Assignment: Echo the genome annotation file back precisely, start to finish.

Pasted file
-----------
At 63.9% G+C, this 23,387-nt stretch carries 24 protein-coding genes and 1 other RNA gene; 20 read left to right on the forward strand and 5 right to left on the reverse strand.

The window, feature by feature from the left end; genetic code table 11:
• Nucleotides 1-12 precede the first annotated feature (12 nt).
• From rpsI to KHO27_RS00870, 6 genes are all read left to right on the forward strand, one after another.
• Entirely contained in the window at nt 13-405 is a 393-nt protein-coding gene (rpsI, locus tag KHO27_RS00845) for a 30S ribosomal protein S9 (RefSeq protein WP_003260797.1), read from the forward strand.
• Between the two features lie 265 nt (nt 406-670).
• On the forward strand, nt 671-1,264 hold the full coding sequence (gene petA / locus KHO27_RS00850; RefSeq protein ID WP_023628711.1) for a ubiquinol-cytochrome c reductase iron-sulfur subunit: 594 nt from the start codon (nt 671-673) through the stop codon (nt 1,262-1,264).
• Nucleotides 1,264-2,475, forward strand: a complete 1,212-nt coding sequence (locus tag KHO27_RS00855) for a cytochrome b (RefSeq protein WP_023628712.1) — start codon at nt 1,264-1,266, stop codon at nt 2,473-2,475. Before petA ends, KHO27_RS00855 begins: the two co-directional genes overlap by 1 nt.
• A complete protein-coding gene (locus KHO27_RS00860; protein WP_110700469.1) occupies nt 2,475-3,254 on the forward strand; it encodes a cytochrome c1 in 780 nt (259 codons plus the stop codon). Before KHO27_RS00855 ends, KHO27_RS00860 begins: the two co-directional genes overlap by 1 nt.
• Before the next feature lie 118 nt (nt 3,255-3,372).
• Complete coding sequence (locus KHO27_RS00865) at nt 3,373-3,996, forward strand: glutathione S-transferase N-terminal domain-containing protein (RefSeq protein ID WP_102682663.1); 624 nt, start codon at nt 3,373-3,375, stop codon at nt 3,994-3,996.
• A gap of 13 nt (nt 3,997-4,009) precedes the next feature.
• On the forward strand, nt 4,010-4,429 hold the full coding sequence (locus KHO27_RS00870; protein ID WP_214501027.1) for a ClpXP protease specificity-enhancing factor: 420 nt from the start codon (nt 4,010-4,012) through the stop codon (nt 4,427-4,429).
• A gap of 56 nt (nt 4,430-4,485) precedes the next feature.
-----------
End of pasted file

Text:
At 63.9% G+C, this 23,387-nt stretch carries 24 protein-coding genes and 1 other RNA gene; 20 read left to right on the forward strand and 5 right to left on the reverse strand.

The window, feature by feature from the left end; genetic code table 11:
• Nucleotides 1-12 precede the first annotated feature (12 nt).
• From rpsI to KHO27_RS00870, 6 genes are all read left to right on the forward strand, one after another.
• Entirely contained in the window at nt 13-405 is a 393-nt protein-coding gene (rpsI, locus tag KHO27_RS00845) for a 30S ribosomal protein S9 (RefSeq protein WP_003260797.1), read from the forward strand.
• Between the two features lie 265 nt (nt 406-670).
• On the forward strand, nt 671-1,264 hold the full coding sequence (gene petA / locus KHO27_RS00850; RefSeq protein ID WP_023628711.1) for a ubiquinol-cytochrome c reductase iron-sulfur subunit: 594 nt from the start codon (nt 671-673) through the stop codon (nt 1,262-1,264).
• Nucleotides 1,264-2,475, forward strand: a complete 1,212-nt coding sequence (locus tag KHO27_RS00855) for a cytochrome b (RefSeq protein WP_023628712.1) — start codon at nt 1,264-1,266, stop codon at nt 2,473-2,475. Before petA ends, KHO27_RS00855 begins: the two co-directional genes overlap by 1 nt.
• A complete protein-coding gene (locus KHO27_RS00860; protein WP_110700469.1) occupies nt 2,475-3,254 on the forward strand; it encodes a cytochrome c1 in 780 nt (259 codons plus the stop codon). Before KHO27_RS00855 ends, KHO27_RS00860 begins: the two co-directional genes overlap by 1 nt.
• Before the next feature lie 118 nt (nt 3,255-3,372).
• Complete coding sequence (locus KHO27_RS00865) at nt 3,373-3,996, forward strand: glutathione S-transferase N-terminal domain-containing protein (RefSeq protein ID WP_102682663.1); 624 nt, start codon at nt 3,373-3,375, stop codon at nt 3,994-3,996.
• A gap of 13 nt (nt 3,997-4,009) precedes the next feature.
• On the forward strand, nt 4,010-4,429 hold the full coding sequence (locus KHO27_RS00870; protein ID WP_214501027.1) for a ClpXP protease specificity-enhancing factor: 420 nt from the start codon (nt 4,010-4,012) through the stop codon (nt 4,427-4,429).
• A gap of 56 nt (nt 4,430-4,485) precedes the next feature.